This semester I am in charge of organizing our Friday Afternoon Mathematics Undergraduate Seminar (FAMUS). As the title suggests, the seminar is aimed at undergraduates and happens on Friday afternoons. You might be surprised to hear that we usually pack the room every week…on Friday afternoons!!! Typically the first half (30 minutes) of FAMUS consists of a talk on a mathematical topic while an interview of a faculty member takes place in the second half.

I usually give a couple talks in FAMUS each semester, but this year I’m also responsible for all the logistics while the usual host (Jeff Rushall) is on sabbatical in Portugal.

Yesterday kicked off the first FAMUS of the semester and we had close to 60 students and faculty in attendance. It was definitely the biggest turnout that I’ve seen at FAMUS. Hopefully, we keep them coming. The talk was given by me and the topic was the Friendship Paradox. The idea for the talk was inspired by a post by Richard Green on Google+. Richard has lots of great posts on Google+ on a variety of mathematical topics and I’ll definitely be mining his posts for more ideas for talks.

The official title of the talk was “The Friendship Paradox: Your friends, on average, have more friends than you do” and here is the abstract:

The Friendship Paradox is the observation that your friends, on average, have more friends than you do. This phenomenon, which was first observed by the sociologist Scott L. Feld in 1991, is mathematically provable. In this episode of FAMUS, we will discuss the “paradox”, sketch its proof, and explore some applications.

Here are the slides for the talk:

A lot of the content of my slides came directly from the article Friends You Can Count On by Stephen Strogatz at NY Times Opinator. I also relied on the Wikipedia article on the Friendship Paradox, which contains a sketch of the proof of the paradox. I also took some ideas and used a figure from the article The Majority Illusion in Social Networks by Lerman, Yan, Wu.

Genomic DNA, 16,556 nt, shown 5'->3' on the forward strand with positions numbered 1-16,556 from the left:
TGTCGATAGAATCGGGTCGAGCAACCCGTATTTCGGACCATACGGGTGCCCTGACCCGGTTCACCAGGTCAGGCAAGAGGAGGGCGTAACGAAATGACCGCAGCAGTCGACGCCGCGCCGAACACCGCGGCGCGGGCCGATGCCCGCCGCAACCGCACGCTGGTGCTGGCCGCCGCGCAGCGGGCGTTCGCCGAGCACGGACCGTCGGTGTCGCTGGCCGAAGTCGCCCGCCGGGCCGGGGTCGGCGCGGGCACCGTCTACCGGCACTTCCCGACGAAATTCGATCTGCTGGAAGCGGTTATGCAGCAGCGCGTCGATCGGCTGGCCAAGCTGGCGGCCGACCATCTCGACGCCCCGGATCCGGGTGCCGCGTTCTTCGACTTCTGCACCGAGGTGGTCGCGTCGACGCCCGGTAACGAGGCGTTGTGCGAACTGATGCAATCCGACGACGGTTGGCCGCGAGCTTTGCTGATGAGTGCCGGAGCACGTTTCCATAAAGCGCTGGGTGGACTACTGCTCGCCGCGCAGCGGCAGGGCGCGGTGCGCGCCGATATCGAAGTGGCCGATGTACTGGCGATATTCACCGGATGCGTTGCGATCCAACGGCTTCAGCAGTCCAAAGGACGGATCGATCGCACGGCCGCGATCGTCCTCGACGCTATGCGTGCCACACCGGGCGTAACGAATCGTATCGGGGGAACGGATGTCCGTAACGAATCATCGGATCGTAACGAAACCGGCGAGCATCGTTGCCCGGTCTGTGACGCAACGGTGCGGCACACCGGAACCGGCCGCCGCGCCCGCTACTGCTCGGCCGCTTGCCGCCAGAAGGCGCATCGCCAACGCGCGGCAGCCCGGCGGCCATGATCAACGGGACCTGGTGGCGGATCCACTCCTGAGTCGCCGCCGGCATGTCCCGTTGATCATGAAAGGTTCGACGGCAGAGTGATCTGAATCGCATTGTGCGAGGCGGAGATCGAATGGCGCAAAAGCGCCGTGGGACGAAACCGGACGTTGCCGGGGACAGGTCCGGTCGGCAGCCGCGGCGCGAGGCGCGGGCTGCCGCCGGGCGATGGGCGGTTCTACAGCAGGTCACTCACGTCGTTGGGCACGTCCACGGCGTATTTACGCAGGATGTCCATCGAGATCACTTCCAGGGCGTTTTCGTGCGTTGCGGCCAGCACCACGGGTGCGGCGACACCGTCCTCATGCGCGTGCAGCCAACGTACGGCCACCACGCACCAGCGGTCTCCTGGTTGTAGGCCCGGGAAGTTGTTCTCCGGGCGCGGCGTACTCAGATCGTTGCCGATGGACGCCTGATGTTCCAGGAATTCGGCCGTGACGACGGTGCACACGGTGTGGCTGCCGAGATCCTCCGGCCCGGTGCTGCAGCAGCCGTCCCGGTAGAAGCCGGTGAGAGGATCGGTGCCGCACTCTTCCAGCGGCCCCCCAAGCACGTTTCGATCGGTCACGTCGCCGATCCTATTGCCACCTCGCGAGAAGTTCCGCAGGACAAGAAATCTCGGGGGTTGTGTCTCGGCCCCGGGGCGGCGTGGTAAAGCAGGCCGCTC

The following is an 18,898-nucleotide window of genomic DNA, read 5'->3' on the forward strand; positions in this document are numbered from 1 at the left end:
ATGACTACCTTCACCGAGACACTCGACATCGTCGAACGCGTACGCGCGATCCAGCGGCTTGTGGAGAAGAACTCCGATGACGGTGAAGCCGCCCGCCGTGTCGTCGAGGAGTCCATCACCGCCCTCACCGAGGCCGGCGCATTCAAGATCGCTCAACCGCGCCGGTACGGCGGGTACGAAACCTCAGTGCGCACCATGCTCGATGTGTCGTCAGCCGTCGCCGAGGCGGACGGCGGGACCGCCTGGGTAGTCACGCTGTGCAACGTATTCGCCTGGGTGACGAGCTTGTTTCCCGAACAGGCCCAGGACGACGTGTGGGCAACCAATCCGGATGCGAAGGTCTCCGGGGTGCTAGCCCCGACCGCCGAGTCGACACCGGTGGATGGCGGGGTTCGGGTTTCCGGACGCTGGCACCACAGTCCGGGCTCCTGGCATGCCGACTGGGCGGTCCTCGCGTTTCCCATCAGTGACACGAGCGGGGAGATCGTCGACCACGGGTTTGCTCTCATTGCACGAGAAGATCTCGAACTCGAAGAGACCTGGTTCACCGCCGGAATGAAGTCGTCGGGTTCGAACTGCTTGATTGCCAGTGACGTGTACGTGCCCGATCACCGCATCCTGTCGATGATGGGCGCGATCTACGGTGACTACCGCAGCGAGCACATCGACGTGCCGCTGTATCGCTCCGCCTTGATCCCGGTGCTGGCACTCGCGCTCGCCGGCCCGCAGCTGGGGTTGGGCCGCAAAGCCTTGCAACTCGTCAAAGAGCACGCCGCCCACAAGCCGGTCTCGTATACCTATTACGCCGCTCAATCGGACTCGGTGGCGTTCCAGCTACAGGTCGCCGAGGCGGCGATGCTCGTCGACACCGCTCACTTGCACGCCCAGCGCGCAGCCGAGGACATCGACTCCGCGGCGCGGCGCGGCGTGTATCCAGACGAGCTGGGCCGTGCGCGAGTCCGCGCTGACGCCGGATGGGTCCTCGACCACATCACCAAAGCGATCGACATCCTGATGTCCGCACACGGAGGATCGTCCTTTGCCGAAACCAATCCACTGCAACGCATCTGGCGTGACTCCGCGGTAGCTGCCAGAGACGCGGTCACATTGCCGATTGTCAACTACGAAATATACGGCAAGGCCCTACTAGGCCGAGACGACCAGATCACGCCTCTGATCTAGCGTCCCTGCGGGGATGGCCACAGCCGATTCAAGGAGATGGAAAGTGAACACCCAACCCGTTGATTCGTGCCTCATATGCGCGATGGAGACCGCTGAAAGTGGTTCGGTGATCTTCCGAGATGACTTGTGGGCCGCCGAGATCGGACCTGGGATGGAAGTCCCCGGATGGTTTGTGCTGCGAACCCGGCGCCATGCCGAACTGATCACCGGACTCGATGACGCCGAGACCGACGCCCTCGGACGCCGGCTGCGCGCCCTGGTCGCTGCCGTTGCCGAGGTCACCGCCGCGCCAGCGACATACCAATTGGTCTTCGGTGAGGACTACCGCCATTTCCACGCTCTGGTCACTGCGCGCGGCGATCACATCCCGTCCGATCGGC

The faculty guest this week was John Neuberger. I really enjoyed interviewing John and I think the audience found it pretty entertaining.

Dana C. Ernst

Mathematics & Teaching

  Northern Arizona University
  Flagstaff, AZ
  Google Scholar
  Impact Story

Current Courses

  MAT 226: Discrete Math
  MAT 690: CGT

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Land Acknowledgement

  Flagstaff and NAU sit at the base of the San Francisco Peaks, on homelands sacred to Native Americans throughout the region. The Peaks, which includes Humphreys Peak (12,633 feet), the highest point in Arizona, have religious significance to several Native American tribes. In particular, the Peaks form the Diné (Navajo) sacred mountain of the west, called Dook'o'oosłííd, which means "the summit that never melts". The Hopi name for the Peaks is Nuva'tukya'ovi, which translates to "place-of-snow-on-the-very-top". The land in the area surrounding Flagstaff is the ancestral homeland of the Hopi, Ndee/Nnēē (Western Apache), Yavapai, A:shiwi (Zuni Pueblo), and Diné (Navajo). We honor their past, present, and future generations, who have lived here for millennia and will forever call this place home.